February 7, 2022
SINGAPORE – When she received an Instagram message telling her that her photos and personal information were being shared on a private Telegram group, Ms Glennice Tong got worried.
The Instagram user, who appeared to be a woman, warned Ms Tong that the group was a “remake” of the now-defunct Telegram group SG Nasi Lemak, where obscene photos and videos of women were shared.
The student, 22, told The Straits Times (ST) that she had not taken such images.
She said: “The thought of there being another chat group like SG Nasi Lemak, and the idea of my photos on it and possibly more girls being harmed because of it were terrifying.”
The SG Nasi Lemak group on Telegram had 44,000 members at its peak.
One of its administrators was jailed and fined last year, while another man was given a mandatory treatment order. Two young people were given probation.
Ms Tong said the woman appeared friendly and claimed she had already reported the chat group on her behalf, and suggested she do the same.
Ms Tong asked for more information and was later sent a link to join the group.
Speaking to ST on Jan 27, the same day she received the messages, Ms Tong said she became suspicious when the person claimed that aside from photos, there were screenshots of chats between her and a man.
Ms Tong added: “When she sent me a sketchy link to join the group, I knew it was a scam.”
The link led her to what appeared to be the Facebook login page that required her to key in her phone number and subsequently an OTP that would be sent to her number.
Ms Tong did not fill in her particulars and made a police report less than an hour later.
The police confirmed a report was lodged.
Ms Tong said: “Such scams are really scary because it is a genuine fear for many girls that their photos will get circulated. They may do anything to take them down.”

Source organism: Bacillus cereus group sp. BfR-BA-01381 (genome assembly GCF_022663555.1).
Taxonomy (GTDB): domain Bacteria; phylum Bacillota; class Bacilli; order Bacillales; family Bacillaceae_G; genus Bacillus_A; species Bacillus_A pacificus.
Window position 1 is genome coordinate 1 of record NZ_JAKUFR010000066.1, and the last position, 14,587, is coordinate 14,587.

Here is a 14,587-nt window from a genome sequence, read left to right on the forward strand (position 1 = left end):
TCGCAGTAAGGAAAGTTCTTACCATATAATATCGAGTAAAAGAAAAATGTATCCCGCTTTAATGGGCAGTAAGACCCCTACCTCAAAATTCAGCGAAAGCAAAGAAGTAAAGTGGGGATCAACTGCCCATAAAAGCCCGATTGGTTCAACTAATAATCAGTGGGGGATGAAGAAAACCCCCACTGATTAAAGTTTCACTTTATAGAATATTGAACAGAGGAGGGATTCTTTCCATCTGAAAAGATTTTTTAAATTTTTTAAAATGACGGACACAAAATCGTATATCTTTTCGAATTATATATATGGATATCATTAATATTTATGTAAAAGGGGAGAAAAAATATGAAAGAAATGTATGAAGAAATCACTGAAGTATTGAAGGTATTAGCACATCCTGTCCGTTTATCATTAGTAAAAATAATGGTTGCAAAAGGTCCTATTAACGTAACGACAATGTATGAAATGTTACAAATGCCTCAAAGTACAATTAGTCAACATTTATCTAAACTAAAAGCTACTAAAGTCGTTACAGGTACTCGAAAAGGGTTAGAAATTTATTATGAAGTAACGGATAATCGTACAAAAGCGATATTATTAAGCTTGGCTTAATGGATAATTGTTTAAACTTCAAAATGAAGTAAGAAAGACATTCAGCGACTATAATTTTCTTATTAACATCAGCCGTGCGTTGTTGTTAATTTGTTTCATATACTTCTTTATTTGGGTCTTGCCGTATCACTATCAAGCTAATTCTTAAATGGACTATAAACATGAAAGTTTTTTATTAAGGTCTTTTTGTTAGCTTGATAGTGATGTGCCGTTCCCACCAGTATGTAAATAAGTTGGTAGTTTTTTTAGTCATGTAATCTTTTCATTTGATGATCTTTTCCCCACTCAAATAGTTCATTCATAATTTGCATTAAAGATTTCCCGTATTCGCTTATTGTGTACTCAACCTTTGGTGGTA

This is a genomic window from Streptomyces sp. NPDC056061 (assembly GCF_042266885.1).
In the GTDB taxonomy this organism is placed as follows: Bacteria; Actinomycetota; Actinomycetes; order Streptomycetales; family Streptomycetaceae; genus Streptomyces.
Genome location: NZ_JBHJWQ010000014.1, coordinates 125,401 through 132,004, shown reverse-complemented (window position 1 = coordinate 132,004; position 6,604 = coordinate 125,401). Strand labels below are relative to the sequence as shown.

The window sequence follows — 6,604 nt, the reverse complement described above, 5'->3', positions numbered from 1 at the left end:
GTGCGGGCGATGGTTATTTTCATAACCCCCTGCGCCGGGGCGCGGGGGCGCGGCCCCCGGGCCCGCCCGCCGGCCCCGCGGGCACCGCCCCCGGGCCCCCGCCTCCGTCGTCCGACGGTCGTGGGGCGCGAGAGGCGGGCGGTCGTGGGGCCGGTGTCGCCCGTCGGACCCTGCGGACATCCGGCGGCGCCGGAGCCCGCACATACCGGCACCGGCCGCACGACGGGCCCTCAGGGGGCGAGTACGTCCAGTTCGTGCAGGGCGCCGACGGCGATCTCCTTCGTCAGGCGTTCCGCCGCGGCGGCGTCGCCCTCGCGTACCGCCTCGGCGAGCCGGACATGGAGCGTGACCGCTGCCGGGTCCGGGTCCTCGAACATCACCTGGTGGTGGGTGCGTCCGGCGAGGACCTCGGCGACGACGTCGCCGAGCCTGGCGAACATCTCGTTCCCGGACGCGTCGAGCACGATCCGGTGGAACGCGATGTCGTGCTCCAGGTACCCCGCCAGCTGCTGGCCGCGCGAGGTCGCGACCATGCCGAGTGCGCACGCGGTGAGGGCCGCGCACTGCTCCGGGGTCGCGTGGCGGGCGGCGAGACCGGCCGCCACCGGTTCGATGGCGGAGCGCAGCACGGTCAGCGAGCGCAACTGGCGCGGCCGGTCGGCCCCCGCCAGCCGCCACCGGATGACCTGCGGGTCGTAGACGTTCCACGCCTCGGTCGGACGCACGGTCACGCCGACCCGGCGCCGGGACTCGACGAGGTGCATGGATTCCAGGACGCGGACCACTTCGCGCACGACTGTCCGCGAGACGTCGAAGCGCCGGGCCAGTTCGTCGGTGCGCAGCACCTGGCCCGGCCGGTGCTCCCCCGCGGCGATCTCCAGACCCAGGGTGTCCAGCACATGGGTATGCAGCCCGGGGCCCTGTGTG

Ms Tong also posted a video on TikTok warning young women to be wary of such scams.
@g1ennicepls be wary, they’re so crafty nowadays & no i didn’t fall for it!!!!!!!
Ms Reiane Ng, 19, experienced such scams twice over the past three months.
The polytechnic student said she received a message on Facebook in late November telling her that her private details, including her address, were being shared on a private Facebook forum page.
Ms Ng was told to key in her e-mail address and password on what appeared to be a Facebook login page.She said: “I almost wanted to give them my details, but I remembered the same thing happened to another girl who was warning her friends on Instagram not to fall for it.”
Ms Ng encountered a similar scam on Jan 21 when she was told on Instagram that there was a private Facebook forum sharing leaked nude photos of Singaporean girls, including hers.
She said: “I was scared, but also suspicious as she said there were mirror photos of me being circulated even though I did not take such photos. She also said she reported the group for me, which made it seem like she was looking out for me.”
When Ms Ng saw the link, she knew it was a scam as the URL included strings of random letters and symbols. Ms Ng did not make a police report, but warned her friends on social media about the messages.
Three other women also commented on social media they have received similar messages.
Dr Annabelle Chow, principal clinical psychologist at Annabelle Psychology, said such scams are elaborately designed to induce victims’ sense of urgency to respond.
She said: “Scammers are getting more creative. They are preying on the women’s fears their photos will spread across different platforms.”
Dr Chow added that when scammers say they have reported the chat group, this triggers a positive response from the victim, who will be likely to trust them.
She said: “There is a lot of emotional manipulation at play.”
Mr Yeo Siang Tiong, general manager for South-east Asia at cyber-security firm Kaspersky, said such scams are likely to be a complex case of phishing.
Mr Yeo said cyber criminals hope to instil panic and fear to trick people into providing confidential information by pressuring them to reply quickly or issuing ultimatums.
He advised users to resist the pressure to act immediately in such situations.
Mr Yeo said: “Even if a message comes from someone you know, remember their accounts can also be hacked. Always treat links and attachments with great care.”
In an advisory issued online, the police said users should never input sensitive information to pop-up windows from e-mails or websites and never download or open attachments in e-mails from unfamiliar sources.
Users should also never feel pressured to reveal any personal information online.
Those with information related to such crimes can call the police hotline on 1800-255-0000, or submit it online on the iWitness website.
The public can also visit the Scam Alert website or call the Anti-Scam Hotline on 1800-722-6688.